Multiplication and division are not automatic for ratios. Ratios A : B and B : C are compounded to form A : C, which may be thought of as the product of the two ratios, and the duplicate ratio mentioned above is a special case of a compound ratio. But the compound of two ratios A : B and C : D depends on the middle terms B and C being the same. The proof of proposition V.18 assumes that fourth proportionals exist, a property unjustified by any postulate, but if fourth proportionals do exist, then the ratio C : D is equal to some ratio B : E, and then the compound of A : B and C : D is the compound of A : B and B : E, and that compound is A : E. Thus, multiplication is an operation when fourth proportionals exist. Division is also an operation when fourth proportionals exist since D : C may be thought of as the reciprocal of C : D.
Numeric ratios, that is, ratios of numbers, are treated in the books on number theory, Books VII through VIII. In modern terminology these numeric ratios are called "positive rational numbers." Numeric ratios and proportions have a separate, simpler definition in VII.Def.20. That definition is compatible with the definitions here in Book V, but that compatibility is not demonstrated in the Elements.
The problem with numeric ratios is that there are not enough of them. That is ratios of magnitudes are not always equal to ratios of numbers.
The illustration to the right shows a square with side A and diameter B. The ratio B to A does exist according to the next definition V.Def.4 since some multiple of each is greater than the other. In modern terms this ratio would be identified with the square root of 2 and is known to be an irrational number, that is, it is not equal to a numeric ratio. It is, nonetheless, a ratio in Euclid’s terminology. The ratio B : A is a ratio of lines, but it is not a ratio of numbers.
Since this and other ratios of lines are not ratios of numbers, a more general definition of ratio is required. That more general definition is the one given here and continuing through V.Def.6.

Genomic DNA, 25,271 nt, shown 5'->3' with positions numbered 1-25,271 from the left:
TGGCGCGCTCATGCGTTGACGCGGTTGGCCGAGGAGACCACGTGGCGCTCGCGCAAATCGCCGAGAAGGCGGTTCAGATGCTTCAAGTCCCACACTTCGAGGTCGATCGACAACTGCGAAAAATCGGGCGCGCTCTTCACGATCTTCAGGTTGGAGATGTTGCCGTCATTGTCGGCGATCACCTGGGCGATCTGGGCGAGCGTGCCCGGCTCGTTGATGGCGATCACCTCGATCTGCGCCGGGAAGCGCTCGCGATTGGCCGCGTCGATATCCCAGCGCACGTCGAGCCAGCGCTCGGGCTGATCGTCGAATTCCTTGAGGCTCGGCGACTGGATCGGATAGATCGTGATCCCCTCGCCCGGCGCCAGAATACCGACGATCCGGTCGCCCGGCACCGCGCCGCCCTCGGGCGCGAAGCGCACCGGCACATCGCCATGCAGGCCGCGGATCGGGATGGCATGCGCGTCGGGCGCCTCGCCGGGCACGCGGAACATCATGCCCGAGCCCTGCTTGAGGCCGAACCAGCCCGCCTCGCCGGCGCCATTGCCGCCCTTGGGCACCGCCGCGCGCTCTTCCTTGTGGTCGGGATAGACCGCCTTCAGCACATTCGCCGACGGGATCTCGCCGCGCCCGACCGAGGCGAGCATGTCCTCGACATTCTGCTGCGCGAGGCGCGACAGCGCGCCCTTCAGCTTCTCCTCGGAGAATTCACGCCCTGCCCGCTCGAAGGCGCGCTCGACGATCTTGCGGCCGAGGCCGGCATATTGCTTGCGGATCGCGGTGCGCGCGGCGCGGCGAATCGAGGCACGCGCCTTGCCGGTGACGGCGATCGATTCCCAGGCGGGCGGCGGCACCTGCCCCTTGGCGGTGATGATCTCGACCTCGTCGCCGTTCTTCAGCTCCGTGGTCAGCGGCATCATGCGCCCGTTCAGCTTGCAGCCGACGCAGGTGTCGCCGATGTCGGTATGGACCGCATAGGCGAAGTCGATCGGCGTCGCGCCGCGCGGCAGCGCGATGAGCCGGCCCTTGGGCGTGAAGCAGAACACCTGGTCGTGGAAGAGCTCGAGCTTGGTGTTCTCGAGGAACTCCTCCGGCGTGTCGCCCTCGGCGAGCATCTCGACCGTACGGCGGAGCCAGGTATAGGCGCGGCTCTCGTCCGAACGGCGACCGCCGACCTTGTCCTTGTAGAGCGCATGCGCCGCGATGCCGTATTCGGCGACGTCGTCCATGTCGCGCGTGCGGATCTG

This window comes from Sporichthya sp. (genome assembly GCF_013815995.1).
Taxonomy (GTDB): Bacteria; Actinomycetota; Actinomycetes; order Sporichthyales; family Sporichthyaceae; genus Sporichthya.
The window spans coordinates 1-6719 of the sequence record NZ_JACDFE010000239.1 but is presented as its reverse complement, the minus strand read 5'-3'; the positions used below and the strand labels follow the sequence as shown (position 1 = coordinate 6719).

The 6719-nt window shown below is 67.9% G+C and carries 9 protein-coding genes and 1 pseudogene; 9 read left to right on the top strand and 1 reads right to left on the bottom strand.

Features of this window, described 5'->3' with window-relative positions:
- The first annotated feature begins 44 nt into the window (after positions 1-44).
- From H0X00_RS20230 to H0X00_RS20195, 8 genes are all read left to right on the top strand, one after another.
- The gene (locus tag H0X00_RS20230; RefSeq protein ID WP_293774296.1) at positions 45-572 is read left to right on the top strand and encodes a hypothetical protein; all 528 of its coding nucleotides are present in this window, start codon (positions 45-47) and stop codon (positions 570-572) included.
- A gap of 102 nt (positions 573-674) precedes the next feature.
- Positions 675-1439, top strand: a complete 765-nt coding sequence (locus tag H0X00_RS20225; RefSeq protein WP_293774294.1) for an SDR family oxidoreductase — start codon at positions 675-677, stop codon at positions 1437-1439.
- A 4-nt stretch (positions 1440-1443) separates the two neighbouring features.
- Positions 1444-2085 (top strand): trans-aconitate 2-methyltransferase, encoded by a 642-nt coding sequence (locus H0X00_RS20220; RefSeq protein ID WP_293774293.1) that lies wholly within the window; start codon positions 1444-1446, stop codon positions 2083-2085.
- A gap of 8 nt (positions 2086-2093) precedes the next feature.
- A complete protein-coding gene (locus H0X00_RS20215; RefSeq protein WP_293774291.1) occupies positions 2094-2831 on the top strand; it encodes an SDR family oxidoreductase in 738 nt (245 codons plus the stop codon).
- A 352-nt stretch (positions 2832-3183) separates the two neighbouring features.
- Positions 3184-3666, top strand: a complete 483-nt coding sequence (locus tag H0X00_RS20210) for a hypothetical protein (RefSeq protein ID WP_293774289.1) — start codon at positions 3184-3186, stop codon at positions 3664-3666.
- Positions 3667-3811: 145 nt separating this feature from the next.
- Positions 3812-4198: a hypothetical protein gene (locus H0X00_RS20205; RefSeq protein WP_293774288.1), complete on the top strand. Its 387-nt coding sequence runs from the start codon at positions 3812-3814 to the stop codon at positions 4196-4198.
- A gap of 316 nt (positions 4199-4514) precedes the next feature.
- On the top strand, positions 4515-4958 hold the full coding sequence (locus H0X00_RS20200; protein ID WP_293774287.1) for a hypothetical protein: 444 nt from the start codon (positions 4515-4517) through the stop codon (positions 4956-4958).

In modern terminology, the numeric ratios are positive rational numbers. The field of all rational numbers including 0 and the negative rational numbers is commonly denoted Q. The ratios of lines constructible in plane geometry form the field extended from Q by closure under square roots. A convenient notation for that field is Q√. It is a much larger field, but does not include all real numbers. For instance, the cube root of 2, needed for doubling a cube, the sine of 20°, needed for trisecting angles, and pi, needed for squaring the circle, all are missing from Q√.
The conic sections are part of solid geometry but they are not treated in the Elements. Cones are discussed in Book XII, but their sections (intersections with planes) which include ellipses, parabolas, and hyperbolas are not even defined in the Elements. Euclid’s work on the Conics was superseded by Apollonius’ and no longer exists. Intersections of conics lead to lines of new lengths that can be used to solve problems such as doubling a cube and trisecting an angle, but they don’t help in squaring the circle. Thus, there are more ratios of lines constructible in solid geometry than ratios of lines constructible in plane geometry.
The ratios of rectilinear figures form the same field Q√ as the ratios of lines. This follows from the theory of application of areas developed in Book I, see proposition I.44. But there are other plane figures besides rectilinear ones: circles. The ratio of a circle to the square on its radius is π. Thus, π is a ratio of plane figures even though it is not a ratio of lines.